Sam Ke Ting a 27-year-old has been acquitted by the Magistrates’ Court twice of reckless driving which caused the death of 8 teenagers (Mat Lajak) on modified bicycles. The High Court reversed the judgement and instead found Sam Ke Ting guilty and sentenced her to 6 years jail and a fine of RM6,000. The High Court also refused bail and ordered her immediate arrest.
This is the gist of a case which has stirred up the country. Videos of Mat Basikal and what they do has gone viral. There is even a rap in Cantonese about the case which questions the justice system in Malaysia. Opinion pieces are found in the media. Everyone has their point of view on the matter; many with a racial overtone.
Sam Ke Ting is a metaphor for what is wrong with our country in general and what is wrong with the Malay Community in particular.
If Malaysia were not so divided by race (and religion) this might have been treated as a straightforward case of an accident and it would be left to the lawyers to argue the case. But because we are so racially divided, the fact that a Chinese woman driver had caused the death of eight Malay teenagers and a Malay judge has reversed two verdicts of the Magistrates’ court to impose a six year jail sentence and a fine of RM6000, has stirred up this racial divide. Were we all Malaysians would there be so much controversy? I doubt it.
One has to ask if there were no Mat Basikals with a large crowd gathered in a dimly lit public road to watch the Malay boys racing on public road at 3.20 am what would be the chance of such an accident? Is the use of bicycles on highways not illegal? Why has not the police acted to arrest the Mat Basikals and dispersed the crowd? Apparently this is not the first time such ‘events’ have taken place.
The Malay community should ask ourselves why is it that Mat Rempits (on motorcycles) and Mat Basikals are always Malays. Has anyone heard of a Non-Malay Mat Whatever?
I am sure the grieving parents must be asking themselves “What if . . . ?”
We Malays are too afraid of disciplining our children especially our sons. I am not being sexist when I say sons are pampered compared to daughters. They get away with doing household chores – the work of women. They often eat first before the women. They come first in everything. Women defer to the men. This is reflected in the wider society – in how we govern and carry on in public. How many times have we read of teachers who have committed gross misconduct. They get a rap on the knuckles and that’s about it. The teachers are never sacked however bad the offence. There was a case when 10 people died of food poisoning. The victims are Malays and so is the caterer. No one was prosecuted or sentenced to jail. We are always more lenient to ourselves,we spoil our children.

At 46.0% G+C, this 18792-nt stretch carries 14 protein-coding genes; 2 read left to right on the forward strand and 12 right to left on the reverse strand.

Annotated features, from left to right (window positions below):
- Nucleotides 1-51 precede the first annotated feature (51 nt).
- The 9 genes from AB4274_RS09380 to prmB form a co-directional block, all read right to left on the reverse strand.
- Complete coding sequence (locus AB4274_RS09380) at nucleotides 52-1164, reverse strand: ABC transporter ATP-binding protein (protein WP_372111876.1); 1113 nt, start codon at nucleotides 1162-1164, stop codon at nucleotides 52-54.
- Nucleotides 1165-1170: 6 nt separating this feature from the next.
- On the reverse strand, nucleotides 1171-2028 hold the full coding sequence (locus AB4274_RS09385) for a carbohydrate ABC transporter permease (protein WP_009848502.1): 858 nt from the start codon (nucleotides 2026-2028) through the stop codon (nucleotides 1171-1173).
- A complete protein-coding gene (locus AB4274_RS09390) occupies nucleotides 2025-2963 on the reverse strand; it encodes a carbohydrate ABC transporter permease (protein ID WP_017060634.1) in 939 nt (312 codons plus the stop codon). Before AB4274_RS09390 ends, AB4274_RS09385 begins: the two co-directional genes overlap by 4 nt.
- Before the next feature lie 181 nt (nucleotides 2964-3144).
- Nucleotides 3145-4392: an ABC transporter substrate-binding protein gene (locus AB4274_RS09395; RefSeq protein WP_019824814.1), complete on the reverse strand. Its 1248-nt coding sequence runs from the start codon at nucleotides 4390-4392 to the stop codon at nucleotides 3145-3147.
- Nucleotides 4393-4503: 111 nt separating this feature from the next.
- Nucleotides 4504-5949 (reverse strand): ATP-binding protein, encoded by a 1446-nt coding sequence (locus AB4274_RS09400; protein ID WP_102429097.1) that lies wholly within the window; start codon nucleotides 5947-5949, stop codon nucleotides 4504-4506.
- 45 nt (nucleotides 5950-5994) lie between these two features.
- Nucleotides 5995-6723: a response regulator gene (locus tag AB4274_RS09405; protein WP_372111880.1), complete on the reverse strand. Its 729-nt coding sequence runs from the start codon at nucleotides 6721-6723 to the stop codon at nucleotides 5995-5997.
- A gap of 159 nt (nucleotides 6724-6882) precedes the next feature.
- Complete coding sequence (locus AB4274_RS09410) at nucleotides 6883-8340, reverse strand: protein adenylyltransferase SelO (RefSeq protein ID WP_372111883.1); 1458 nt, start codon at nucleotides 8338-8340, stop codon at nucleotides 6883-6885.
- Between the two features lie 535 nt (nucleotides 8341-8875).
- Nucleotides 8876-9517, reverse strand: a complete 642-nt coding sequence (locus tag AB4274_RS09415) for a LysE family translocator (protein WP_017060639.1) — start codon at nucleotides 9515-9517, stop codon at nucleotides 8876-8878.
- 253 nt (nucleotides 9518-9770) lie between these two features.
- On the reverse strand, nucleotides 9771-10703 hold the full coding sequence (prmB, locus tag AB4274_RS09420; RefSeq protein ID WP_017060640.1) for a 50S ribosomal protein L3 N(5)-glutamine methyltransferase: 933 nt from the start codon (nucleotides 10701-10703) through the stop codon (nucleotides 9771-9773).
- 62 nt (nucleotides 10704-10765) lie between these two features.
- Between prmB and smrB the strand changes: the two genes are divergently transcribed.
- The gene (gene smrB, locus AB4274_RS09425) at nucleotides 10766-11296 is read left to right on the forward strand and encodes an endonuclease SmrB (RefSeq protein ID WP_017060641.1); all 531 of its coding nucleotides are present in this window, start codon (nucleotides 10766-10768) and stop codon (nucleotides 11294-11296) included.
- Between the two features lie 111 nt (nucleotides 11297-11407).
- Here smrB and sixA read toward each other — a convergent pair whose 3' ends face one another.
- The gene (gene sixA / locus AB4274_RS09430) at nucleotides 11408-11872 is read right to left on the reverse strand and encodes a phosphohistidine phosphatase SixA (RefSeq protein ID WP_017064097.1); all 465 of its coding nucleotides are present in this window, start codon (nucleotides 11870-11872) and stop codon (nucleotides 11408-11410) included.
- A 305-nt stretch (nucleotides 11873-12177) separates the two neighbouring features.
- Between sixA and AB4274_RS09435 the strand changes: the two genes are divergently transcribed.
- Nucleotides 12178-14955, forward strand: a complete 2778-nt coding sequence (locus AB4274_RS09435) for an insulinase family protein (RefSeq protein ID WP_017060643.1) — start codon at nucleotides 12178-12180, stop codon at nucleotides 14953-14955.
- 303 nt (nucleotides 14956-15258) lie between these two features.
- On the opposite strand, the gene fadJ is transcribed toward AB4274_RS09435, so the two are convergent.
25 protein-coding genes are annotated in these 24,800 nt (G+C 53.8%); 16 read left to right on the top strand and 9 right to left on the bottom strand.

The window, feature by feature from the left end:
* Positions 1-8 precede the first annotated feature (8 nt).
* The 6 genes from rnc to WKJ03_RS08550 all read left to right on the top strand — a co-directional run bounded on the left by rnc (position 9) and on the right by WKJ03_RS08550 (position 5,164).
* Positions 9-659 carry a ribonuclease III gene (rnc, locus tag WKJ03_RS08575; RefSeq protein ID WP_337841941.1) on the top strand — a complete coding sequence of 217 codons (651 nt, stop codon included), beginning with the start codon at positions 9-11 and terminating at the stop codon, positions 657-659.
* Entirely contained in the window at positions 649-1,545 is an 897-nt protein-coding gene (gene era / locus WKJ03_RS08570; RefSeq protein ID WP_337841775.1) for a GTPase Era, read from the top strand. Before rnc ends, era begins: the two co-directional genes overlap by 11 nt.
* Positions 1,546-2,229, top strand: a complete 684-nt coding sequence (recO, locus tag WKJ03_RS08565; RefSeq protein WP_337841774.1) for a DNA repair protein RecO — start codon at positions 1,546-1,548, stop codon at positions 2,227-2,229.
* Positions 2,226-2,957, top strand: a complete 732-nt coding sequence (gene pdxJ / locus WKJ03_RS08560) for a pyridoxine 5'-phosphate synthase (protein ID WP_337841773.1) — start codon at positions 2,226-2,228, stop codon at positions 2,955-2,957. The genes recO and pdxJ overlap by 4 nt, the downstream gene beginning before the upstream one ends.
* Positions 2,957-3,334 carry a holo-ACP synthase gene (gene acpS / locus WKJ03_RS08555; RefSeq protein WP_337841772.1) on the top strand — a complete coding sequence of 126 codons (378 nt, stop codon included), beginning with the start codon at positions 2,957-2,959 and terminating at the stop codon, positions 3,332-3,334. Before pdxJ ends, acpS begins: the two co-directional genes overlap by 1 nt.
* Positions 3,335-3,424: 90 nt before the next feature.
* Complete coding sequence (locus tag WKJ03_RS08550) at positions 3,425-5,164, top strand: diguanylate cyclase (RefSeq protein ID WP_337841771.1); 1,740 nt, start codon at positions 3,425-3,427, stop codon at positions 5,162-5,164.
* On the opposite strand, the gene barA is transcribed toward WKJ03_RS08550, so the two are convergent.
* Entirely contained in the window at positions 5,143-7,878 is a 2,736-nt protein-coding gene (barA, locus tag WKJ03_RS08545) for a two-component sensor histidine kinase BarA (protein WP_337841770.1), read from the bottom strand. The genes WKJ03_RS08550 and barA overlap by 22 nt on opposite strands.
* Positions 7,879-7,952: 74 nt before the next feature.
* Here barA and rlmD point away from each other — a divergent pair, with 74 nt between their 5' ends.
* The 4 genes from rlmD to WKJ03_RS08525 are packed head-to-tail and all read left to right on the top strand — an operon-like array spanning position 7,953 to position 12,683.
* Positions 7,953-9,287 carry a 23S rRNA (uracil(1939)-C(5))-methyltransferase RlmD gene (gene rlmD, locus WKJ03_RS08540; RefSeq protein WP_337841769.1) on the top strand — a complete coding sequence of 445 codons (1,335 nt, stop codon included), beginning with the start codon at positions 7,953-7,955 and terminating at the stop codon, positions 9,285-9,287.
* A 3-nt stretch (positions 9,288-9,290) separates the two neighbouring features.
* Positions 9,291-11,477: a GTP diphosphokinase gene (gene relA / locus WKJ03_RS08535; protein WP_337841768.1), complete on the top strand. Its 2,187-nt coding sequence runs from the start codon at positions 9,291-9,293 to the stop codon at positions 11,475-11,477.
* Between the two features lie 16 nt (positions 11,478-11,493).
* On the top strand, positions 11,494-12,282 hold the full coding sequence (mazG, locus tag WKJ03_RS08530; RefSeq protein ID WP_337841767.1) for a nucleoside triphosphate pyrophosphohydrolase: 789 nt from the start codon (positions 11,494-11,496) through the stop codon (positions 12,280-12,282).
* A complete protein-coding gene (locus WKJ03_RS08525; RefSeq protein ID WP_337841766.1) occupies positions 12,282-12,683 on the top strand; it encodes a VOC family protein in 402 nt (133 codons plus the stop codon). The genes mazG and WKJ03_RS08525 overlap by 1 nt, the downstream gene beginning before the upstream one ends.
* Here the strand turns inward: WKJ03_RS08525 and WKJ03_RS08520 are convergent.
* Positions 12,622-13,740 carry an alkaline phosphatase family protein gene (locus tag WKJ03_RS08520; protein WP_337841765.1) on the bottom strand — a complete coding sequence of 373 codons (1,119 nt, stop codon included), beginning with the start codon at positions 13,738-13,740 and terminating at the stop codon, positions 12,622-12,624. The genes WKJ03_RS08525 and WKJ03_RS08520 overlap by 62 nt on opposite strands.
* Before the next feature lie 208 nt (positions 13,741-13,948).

How often do government servants go late to work or when clocked in, go to minimum before starting work. Some bring their food to their desk to have breakfast before starting work. The discipline and work rate of government servants has become a national joke. No reprimand, no suspension, no “three strikes and you are out”!
This cultural trait of “going easy on our own” has made us what we are today. We have been pampered for decades. Even when we do not perform we are promoted, even when we don’t qualify we get into university, even when we are not qualified we are given high positions with high salary. When we lose money, we have the taxpayers to pay for the losses. Our leaders encourage this because they need our votes so like a doting father they spoil us. All this is waiting for something to happen and it won’t be just eight people killed, it will be a whole community.
Mahathir warned that the Malay race may disappear; he is absolutely right except that it won’t be because of the Non-Malays as he inferred, but because of our own Malay leaders who will not discipline us. On another level, it is because parents do not discipline their children and schools too don’t discipline the kids that such tragedies occur from time to time. By the way, I have friends who send their children to Chinese Schools. They tell me they like the discipline in Chinese Schools which they don’t find in National Schools.
Whatever the legal merits of the Sam Ke Ting case, the public has made up its mind. The non-Malays think race is a factor, the Malays (or most of them) think justice has been done.
We have lost eight young Malaysian lives today; tomorrow we forget. Unless we take discipline seriously another tragedy is waiting to happen again.
In a wider context, unless our leaders take the bull of “Malay indiscipline” by its horns, we as a community will continue to be ‘second class” even if we accord ourselves the title of “Tuan” – we are second class in almost every field of endeavour despite . . . or should I say, because of the privileged position we give ourselves.
How I wish we have a strict “father/leader” who demands more from us than this lot who pamper us and indeed exploit our weaknesses to ensure their own political survival. A good and strict father will do what is right even if it means using the rotan so that his children will grow up with the right values; he doesn’t seek to be popular with his children. As they say, spare the rod and spoil the child.
The Sam Ke Ting case is a wake up call to us Malays in more ways than one.
(The views expressed are those of the contributor and do not necessarily reflect the views of Rebuilding Malaysia.)
By Multatuli Murtadi, Kelantan
Three Malaysians – Malay, Chinese, Indian – in hot soup